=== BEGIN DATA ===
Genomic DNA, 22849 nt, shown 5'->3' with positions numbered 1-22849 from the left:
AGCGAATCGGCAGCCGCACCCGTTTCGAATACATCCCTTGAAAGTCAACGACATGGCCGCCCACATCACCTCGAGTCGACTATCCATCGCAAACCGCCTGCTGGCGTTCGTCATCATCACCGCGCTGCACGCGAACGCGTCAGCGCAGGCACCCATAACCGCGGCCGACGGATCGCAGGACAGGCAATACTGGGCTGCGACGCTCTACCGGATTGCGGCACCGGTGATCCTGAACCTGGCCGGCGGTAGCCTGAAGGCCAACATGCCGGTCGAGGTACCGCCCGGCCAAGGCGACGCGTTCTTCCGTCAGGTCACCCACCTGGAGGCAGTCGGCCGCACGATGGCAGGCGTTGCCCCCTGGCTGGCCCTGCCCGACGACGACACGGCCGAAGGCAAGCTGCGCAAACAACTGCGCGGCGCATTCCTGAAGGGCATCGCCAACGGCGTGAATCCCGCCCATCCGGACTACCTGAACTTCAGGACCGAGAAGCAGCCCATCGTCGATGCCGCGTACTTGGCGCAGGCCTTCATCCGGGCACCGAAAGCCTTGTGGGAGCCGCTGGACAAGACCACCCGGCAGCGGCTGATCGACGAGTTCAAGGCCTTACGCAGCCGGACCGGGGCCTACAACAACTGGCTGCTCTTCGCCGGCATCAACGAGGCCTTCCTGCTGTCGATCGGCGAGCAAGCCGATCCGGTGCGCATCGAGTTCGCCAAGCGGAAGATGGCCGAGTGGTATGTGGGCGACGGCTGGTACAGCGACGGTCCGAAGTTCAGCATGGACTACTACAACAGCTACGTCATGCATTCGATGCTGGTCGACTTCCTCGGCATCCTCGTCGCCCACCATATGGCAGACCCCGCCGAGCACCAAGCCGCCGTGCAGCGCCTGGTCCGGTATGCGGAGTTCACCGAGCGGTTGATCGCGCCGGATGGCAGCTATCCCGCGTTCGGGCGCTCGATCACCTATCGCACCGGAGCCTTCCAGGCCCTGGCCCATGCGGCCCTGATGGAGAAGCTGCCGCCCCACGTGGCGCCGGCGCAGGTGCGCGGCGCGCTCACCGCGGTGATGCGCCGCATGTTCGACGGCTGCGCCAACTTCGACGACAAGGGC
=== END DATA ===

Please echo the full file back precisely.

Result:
Genomic DNA, 22849 nt, shown 5'->3' with positions numbered 1-22849 from the left:
AGCGAATCGGCAGCCGCACCCGTTTCGAATACATCCCTTGAAAGTCAACGACATGGCCGCCCACATCACCTCGAGTCGACTATCCATCGCAAACCGCCTGCTGGCGTTCGTCATCATCACCGCGCTGCACGCGAACGCGTCAGCGCAGGCACCCATAACCGCGGCCGACGGATCGCAGGACAGGCAATACTGGGCTGCGACGCTCTACCGGATTGCGGCACCGGTGATCCTGAACCTGGCCGGCGGTAGCCTGAAGGCCAACATGCCGGTCGAGGTACCGCCCGGCCAAGGCGACGCGTTCTTCCGTCAGGTCACCCACCTGGAGGCAGTCGGCCGCACGATGGCAGGCGTTGCCCCCTGGCTGGCCCTGCCCGACGACGACACGGCCGAAGGCAAGCTGCGCAAACAACTGCGCGGCGCATTCCTGAAGGGCATCGCCAACGGCGTGAATCCCGCCCATCCGGACTACCTGAACTTCAGGACCGAGAAGCAGCCCATCGTCGATGCCGCGTACTTGGCGCAGGCCTTCATCCGGGCACCGAAAGCCTTGTGGGAGCCGCTGGACAAGACCACCCGGCAGCGGCTGATCGACGAGTTCAAGGCCTTACGCAGCCGGACCGGGGCCTACAACAACTGGCTGCTCTTCGCCGGCATCAACGAGGCCTTCCTGCTGTCGATCGGCGAGCAAGCCGATCCGGTGCGCATCGAGTTCGCCAAGCGGAAGATGGCCGAGTGGTATGTGGGCGACGGCTGGTACAGCGACGGTCCGAAGTTCAGCATGGACTACTACAACAGCTACGTCATGCATTCGATGCTGGTCGACTTCCTCGGCATCCTCGTCGCCCACCATATGGCAGACCCCGCCGAGCACCAAGCCGCCGTGCAGCGCCTGGTCCGGTATGCGGAGTTCACCGAGCGGTTGATCGCGCCGGATGGCAGCTATCCCGCGTTCGGGCGCTCGATCACCTATCGCACCGGAGCCTTCCAGGCCCTGGCCCATGCGGCCCTGATGGAGAAGCTGCCGCCCCACGTGGCGCCGGCGCAGGTGCGCGGCGCGCTCACCGCGGTGATGCGCCGCATGTTCGACGGCTGCGCCAACTTCGACGACAAGGGC